How Our Writing Systems Helped Preserve Literary Masterpieces


By Carol SymesUniversity of Illinois Urbana-Champaign

To an extraordinary extent, the techniques for recording words, sounds, transactions, and varieties of knowledge are medieval developments that were not improved upon until the invention of photography and sound recording in the late 19th and early 20th centuries. Writing systems like cuneiform and hieroglyphics were innovations of the fourth millennium BCE.

Hieroglyphics writings on a wall
Hieroglyphics was an innovation in the writing system in the fourth millennium BCE. (Image: Louvre Museum/Public domain)

Medieval Recording Technologies

The various alphabets of antiquity—Greek, Hebrew, Roman, Coptic—derive from that developed by the Phoenicians in the second half of the second millennium BCE to facilitate written communication among the trading posts of their pan-Mediterranean economic network.

Ancient scribes recorded the words dictated by their owners—most professional scribes were slaves—and so preserved histories, letters, poetry, political speeches, philosophies, mathematical treatises, laws, and other literary genres. 

Stonemasons recorded epitaphs, accounts of battles, and imperial edicts; engravers kept track of the emperor’s changing appearance in each successive issue of imperial coinage. Portrait painters and sculptors preserved, or glorified, the likenesses of their patrons.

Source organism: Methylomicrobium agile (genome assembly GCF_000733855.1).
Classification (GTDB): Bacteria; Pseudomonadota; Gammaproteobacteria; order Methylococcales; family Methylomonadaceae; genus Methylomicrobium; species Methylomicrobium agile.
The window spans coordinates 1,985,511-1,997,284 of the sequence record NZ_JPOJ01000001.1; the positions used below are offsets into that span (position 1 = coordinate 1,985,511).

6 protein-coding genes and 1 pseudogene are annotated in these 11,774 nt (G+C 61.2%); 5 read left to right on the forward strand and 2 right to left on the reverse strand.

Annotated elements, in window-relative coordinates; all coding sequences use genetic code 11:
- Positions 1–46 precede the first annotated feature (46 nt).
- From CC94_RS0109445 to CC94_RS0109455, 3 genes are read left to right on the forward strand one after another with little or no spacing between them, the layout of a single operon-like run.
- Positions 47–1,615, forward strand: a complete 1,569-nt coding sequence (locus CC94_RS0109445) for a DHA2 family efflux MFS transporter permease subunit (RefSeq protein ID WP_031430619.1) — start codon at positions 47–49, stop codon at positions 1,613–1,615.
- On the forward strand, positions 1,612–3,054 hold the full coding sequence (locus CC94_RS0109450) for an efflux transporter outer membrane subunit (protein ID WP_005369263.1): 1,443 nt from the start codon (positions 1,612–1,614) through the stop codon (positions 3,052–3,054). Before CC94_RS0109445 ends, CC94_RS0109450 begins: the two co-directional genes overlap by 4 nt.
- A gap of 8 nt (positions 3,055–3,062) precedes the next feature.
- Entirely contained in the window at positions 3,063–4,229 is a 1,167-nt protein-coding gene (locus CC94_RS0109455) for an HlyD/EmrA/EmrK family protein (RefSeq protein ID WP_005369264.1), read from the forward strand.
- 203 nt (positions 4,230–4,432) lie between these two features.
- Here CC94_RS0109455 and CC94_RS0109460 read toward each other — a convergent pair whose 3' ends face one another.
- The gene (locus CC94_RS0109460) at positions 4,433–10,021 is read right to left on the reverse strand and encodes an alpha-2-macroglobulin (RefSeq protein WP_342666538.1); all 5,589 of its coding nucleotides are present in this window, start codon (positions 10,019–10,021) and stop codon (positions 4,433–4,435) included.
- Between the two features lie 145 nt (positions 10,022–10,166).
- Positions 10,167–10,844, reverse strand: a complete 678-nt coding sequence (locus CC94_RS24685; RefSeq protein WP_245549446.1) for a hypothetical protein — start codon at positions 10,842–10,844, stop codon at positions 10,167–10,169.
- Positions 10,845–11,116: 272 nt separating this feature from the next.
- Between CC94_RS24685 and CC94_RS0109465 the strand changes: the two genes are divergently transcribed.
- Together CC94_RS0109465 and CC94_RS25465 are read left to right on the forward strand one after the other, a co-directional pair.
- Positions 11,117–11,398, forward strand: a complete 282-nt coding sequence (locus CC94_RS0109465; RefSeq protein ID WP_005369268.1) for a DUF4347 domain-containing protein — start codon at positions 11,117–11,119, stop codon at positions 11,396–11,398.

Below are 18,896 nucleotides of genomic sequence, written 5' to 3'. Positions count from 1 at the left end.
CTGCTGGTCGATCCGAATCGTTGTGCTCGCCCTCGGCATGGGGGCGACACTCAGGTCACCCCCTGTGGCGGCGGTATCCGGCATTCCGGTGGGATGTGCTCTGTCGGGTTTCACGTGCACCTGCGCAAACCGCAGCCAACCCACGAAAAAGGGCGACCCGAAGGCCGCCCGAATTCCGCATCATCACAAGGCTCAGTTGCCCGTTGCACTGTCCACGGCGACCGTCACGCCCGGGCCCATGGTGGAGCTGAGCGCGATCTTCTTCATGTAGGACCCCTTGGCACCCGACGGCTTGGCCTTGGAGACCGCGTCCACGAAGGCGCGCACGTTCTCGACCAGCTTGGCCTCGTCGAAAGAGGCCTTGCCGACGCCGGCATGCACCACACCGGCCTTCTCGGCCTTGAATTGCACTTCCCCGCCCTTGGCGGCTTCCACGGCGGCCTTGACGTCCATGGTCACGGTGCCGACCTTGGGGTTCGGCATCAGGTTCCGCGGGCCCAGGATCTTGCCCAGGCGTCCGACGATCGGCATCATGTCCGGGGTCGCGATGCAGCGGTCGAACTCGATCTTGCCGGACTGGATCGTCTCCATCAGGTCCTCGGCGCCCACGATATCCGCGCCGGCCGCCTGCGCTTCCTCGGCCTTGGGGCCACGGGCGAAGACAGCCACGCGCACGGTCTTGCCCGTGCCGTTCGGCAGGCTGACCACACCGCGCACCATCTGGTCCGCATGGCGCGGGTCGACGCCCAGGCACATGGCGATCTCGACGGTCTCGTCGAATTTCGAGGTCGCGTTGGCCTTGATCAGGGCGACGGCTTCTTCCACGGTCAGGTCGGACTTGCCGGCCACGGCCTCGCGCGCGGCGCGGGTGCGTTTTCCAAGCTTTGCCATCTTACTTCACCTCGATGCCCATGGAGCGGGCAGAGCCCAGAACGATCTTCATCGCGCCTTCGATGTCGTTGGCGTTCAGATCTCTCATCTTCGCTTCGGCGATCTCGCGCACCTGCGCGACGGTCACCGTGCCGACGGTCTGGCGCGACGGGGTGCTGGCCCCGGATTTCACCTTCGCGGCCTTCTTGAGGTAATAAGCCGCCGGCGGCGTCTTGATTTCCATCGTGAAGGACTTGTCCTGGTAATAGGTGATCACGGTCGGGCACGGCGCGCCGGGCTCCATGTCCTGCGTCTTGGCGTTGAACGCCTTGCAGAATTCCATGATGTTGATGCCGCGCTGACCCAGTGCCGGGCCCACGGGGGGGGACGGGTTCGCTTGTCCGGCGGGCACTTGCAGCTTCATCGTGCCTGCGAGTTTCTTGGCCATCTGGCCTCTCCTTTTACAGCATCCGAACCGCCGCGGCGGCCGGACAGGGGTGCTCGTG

So what was different about medieval recording technologies? They were easier to use, replicate, and read than their ancient counterparts. They were simultaneously more precise and much more widespread. And they enabled more and more kinds of long-distance communication, whether those distances were geographical or temporal.

Reading: A Rare Skill

A vast majority of ancient texts survive only in medieval redactions. Moreover, they survived in formats that made them legible to a much wider variety of readers, thanks to some revolutionary developments in the layout and appearance of writing on the page.

An ancient Latin text
Texts in antiquity were hard to read because the writing system didn’t include spaces to help differentiate between words. (Image: Late antique copyist/Public domain)

In antiquity, learning to read was difficult, and reading aloud in public was a distinctive skill reserved for men with special training. This is because ancient texts (Greek, Hebrew, Latin, etc.) were written entirely in capital letters—the only letters yet invented—and with virtually no spaces between words and no punctuation to indicate the meaningful units of a sentence or to signal the cadences in which it should be read.